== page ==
An equivalent hypergamous behaviour in men would be to seek to pair bond with young and fertile women.
Studies of mate selection in dozens of countries around the world have found men and women report prioritising different traits when it comes to choosing a mate, with both groups favouring attractive partners in general, but men tending to prefer women who are young while women tend to prefer men who are rich, well-educated, and ambitious.
An empirical study examined the mate preferences of subscribers to a computer dating service in Israel that had a highly skewed sex ratio (646 men for 1,000 women). Despite this skewed sex ratio, they found that:
"On education and socioeconomic status, women on average express greater hypergamic selectivity; they prefer mates who are superior to them in these traits... while men express a desire for an analogue of hypergamy based on physical attractiveness; they desire a mate who ranks higher on the physical attractiveness scale than they themselves do."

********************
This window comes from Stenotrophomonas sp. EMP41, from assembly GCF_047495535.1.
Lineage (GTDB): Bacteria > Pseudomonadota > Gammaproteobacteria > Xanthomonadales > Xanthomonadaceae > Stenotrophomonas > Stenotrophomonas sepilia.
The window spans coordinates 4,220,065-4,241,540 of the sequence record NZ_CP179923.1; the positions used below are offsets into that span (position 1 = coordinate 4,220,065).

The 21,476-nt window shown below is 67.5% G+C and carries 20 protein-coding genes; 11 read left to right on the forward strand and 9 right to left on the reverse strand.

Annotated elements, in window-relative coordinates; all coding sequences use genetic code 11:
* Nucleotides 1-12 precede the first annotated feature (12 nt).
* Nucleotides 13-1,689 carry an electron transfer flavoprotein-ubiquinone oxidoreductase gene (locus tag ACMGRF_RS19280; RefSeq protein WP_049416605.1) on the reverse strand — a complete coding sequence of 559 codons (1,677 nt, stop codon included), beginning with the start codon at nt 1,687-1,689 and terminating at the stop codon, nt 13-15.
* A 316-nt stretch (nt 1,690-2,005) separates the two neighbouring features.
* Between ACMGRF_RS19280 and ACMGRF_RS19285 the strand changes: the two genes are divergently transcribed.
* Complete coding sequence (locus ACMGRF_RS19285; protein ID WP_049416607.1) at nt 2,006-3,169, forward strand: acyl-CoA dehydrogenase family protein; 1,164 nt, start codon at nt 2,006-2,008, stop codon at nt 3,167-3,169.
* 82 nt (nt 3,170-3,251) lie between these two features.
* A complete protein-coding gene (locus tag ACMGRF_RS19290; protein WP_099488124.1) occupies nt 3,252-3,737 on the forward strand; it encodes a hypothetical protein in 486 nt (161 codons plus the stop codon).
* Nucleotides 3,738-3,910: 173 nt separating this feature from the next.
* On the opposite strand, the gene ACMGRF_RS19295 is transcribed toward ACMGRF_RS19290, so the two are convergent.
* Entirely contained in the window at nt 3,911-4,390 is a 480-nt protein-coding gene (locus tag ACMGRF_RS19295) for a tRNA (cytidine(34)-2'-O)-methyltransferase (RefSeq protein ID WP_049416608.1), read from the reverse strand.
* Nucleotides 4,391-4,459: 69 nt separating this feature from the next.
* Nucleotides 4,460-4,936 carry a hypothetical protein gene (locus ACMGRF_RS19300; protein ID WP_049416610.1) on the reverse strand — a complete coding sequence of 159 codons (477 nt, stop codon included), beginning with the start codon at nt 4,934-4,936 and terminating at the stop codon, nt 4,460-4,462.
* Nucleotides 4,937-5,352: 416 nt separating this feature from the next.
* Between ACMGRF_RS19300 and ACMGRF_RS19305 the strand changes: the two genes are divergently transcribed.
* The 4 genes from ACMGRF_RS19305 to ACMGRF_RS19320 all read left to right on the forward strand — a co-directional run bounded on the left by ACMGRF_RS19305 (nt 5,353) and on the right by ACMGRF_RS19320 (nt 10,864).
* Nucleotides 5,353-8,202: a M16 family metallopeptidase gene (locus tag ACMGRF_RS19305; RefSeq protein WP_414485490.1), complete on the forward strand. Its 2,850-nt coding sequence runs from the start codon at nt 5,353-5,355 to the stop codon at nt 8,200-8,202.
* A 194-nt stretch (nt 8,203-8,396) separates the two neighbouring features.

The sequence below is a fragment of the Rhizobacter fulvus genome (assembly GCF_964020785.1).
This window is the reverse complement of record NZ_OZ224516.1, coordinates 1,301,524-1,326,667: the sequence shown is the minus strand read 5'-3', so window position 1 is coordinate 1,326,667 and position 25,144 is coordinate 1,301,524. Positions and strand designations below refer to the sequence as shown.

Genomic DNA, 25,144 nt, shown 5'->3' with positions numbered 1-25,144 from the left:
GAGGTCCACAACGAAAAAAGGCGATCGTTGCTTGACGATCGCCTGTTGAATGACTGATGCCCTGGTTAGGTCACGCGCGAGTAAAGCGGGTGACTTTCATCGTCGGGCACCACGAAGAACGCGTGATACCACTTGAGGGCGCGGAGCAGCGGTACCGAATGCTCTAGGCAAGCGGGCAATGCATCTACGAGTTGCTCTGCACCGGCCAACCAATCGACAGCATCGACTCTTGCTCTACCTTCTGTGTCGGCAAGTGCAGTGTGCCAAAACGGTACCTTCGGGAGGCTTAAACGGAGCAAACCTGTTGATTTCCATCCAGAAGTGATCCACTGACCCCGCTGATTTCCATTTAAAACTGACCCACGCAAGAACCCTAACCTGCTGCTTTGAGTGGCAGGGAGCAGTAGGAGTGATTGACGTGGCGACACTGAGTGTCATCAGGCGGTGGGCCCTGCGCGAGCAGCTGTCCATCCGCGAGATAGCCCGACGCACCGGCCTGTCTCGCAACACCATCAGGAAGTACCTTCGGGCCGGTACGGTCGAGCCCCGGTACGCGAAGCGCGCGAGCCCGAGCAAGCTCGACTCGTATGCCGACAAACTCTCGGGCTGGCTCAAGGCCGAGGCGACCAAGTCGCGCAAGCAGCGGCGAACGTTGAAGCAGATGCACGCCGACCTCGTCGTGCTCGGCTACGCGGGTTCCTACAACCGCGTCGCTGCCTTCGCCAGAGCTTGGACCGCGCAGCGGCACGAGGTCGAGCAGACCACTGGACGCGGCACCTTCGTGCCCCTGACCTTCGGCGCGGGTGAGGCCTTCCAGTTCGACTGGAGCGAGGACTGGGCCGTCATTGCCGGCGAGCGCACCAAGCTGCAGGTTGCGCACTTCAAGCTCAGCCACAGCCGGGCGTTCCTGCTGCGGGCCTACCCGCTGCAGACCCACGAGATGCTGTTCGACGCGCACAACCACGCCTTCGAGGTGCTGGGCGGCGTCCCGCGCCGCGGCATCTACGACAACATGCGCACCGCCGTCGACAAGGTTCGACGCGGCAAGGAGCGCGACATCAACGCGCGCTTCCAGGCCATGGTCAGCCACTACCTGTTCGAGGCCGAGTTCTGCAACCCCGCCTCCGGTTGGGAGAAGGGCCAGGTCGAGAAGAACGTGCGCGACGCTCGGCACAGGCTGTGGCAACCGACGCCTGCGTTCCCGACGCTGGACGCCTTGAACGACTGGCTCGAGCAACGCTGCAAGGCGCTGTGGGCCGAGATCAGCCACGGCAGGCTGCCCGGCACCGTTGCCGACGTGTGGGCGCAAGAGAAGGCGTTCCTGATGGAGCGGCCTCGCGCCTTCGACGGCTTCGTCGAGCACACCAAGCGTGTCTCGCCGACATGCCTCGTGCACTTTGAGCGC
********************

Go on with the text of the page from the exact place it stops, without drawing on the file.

In a 2016 paper that explored the income difference between couples in 1980 and 2012, researcher Yue Qian noted that the tendency for women to marry men with higher incomes than themselves still persists in the modern era.
Hypergamy is widely accepted today, and even recognised in the mainstream media:
"Evolutionary psychologists say that women tend to be more attracted to men who are more highly educated and/or out-earn them because sex can bring great costs for women – namely pregnancy and childbirth."
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